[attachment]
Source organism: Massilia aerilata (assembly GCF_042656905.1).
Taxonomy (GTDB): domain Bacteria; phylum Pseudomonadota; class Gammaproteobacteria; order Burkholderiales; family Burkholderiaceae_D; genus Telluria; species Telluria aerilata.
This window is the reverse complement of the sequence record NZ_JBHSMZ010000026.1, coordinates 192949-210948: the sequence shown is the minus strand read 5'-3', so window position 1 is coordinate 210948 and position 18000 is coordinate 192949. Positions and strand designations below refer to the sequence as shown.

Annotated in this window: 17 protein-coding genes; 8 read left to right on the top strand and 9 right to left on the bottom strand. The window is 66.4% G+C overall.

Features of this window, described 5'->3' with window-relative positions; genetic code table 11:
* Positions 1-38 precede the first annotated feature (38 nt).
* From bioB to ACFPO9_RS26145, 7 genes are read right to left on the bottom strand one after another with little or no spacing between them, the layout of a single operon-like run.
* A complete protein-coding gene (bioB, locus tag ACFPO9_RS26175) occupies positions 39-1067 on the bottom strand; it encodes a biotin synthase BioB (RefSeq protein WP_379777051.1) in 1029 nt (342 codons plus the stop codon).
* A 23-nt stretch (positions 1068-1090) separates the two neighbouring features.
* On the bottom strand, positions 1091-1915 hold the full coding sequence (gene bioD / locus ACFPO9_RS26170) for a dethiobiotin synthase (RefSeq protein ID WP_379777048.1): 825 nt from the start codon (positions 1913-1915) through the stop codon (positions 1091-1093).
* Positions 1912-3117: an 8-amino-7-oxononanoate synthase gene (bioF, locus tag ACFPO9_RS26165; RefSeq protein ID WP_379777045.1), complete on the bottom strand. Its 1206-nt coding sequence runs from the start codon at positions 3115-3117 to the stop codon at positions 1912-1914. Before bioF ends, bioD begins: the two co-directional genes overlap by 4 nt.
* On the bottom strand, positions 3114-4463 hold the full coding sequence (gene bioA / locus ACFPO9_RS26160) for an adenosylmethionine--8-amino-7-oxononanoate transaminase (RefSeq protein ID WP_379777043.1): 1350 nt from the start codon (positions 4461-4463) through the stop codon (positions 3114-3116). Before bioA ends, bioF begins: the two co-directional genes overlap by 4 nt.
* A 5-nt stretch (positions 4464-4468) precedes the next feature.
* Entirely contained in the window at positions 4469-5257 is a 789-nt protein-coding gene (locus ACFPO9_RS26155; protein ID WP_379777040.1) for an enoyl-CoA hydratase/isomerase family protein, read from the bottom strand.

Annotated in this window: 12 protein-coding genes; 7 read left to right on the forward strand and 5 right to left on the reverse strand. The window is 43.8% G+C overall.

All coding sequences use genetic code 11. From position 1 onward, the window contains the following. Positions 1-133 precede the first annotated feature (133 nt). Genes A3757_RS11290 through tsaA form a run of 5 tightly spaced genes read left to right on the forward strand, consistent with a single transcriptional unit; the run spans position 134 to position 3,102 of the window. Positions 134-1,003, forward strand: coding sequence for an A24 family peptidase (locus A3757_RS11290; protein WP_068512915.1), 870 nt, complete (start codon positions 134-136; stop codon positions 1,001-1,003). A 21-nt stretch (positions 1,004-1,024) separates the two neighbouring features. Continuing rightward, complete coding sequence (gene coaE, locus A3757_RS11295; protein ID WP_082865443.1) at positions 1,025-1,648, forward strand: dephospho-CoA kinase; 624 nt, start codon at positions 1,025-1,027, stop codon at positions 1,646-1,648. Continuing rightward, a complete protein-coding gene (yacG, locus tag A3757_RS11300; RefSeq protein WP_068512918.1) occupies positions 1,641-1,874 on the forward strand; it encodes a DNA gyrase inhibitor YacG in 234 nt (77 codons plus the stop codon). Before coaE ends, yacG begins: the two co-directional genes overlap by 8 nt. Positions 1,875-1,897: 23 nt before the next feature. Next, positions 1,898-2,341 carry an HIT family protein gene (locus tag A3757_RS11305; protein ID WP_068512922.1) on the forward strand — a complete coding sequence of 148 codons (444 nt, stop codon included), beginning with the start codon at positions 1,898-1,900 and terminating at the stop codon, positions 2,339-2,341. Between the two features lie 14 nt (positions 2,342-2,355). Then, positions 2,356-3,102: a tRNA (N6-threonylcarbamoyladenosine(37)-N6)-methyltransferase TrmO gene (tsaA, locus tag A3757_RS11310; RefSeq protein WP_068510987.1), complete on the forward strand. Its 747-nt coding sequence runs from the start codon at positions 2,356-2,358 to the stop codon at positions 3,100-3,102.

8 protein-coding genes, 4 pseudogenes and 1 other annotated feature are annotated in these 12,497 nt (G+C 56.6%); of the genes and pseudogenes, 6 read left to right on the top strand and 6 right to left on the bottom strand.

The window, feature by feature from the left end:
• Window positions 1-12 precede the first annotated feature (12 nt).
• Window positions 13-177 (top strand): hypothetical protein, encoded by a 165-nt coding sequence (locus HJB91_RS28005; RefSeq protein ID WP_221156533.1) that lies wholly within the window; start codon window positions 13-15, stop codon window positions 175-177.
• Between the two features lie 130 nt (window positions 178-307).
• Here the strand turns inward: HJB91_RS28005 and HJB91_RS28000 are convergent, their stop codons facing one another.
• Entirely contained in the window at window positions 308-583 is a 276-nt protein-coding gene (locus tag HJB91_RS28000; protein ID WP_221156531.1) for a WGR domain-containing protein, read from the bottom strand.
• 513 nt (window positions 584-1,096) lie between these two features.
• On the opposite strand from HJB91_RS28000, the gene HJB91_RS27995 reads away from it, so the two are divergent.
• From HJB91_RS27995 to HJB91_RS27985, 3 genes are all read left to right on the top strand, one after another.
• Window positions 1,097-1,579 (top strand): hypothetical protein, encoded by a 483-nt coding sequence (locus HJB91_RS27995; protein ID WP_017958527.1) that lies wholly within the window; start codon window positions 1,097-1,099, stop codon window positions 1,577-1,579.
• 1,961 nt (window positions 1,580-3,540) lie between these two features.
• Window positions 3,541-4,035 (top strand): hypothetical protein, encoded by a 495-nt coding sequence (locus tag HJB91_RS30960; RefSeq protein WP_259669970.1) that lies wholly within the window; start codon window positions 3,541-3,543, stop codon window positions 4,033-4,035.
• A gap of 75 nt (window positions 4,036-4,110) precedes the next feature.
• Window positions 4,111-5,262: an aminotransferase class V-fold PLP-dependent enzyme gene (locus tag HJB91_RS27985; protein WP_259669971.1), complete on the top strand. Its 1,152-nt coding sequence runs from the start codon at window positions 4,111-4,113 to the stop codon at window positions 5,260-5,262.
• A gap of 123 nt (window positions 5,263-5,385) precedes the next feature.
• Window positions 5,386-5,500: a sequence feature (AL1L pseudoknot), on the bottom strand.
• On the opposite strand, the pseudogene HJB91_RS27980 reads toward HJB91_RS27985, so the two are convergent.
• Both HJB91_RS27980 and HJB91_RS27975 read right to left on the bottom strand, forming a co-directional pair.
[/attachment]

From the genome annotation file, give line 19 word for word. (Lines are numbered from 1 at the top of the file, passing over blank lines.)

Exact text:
• Window positions 1-12 precede the first annotated feature (12 nt).